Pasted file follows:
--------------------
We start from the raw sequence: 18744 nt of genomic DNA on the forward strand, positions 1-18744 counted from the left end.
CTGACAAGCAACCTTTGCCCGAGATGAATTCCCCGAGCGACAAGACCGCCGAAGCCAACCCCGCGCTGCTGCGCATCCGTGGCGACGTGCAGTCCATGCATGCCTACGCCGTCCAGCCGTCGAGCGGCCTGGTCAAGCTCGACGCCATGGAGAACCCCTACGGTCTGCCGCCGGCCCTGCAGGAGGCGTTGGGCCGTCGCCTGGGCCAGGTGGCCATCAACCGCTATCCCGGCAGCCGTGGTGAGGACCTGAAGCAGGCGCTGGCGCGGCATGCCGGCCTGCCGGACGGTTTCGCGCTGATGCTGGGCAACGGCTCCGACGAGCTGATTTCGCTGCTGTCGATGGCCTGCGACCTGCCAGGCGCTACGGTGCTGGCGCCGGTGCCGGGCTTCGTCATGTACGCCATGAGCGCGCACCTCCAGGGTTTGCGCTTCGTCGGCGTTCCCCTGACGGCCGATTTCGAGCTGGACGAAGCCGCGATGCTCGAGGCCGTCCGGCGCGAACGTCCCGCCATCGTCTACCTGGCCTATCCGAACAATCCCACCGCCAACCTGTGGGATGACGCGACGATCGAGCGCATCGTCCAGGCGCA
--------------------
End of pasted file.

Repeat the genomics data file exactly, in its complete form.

We start from the raw sequence: 18744 nt of genomic DNA on the forward strand, positions 1-18744 counted from the left end.
CTGACAAGCAACCTTTGCCCGAGATGAATTCCCCGAGCGACAAGACCGCCGAAGCCAACCCCGCGCTGCTGCGCATCCGTGGCGACGTGCAGTCCATGCATGCCTACGCCGTCCAGCCGTCGAGCGGCCTGGTCAAGCTCGACGCCATGGAGAACCCCTACGGTCTGCCGCCGGCCCTGCAGGAGGCGTTGGGCCGTCGCCTGGGCCAGGTGGCCATCAACCGCTATCCCGGCAGCCGTGGTGAGGACCTGAAGCAGGCGCTGGCGCGGCATGCCGGCCTGCCGGACGGTTTCGCGCTGATGCTGGGCAACGGCTCCGACGAGCTGATTTCGCTGCTGTCGATGGCCTGCGACCTGCCAGGCGCTACGGTGCTGGCGCCGGTGCCGGGCTTCGTCATGTACGCCATGAGCGCGCACCTCCAGGGTTTGCGCTTCGTCGGCGTTCCCCTGACGGCCGATTTCGAGCTGGACGAAGCCGCGATGCTCGAGGCCGTCCGGCGCGAACGTCCCGCCATCGTCTACCTGGCCTATCCGAACAATCCCACCGCCAACCTGTGGGATGACGCGACGATCGAGCGCATCGTCCAGGCGCA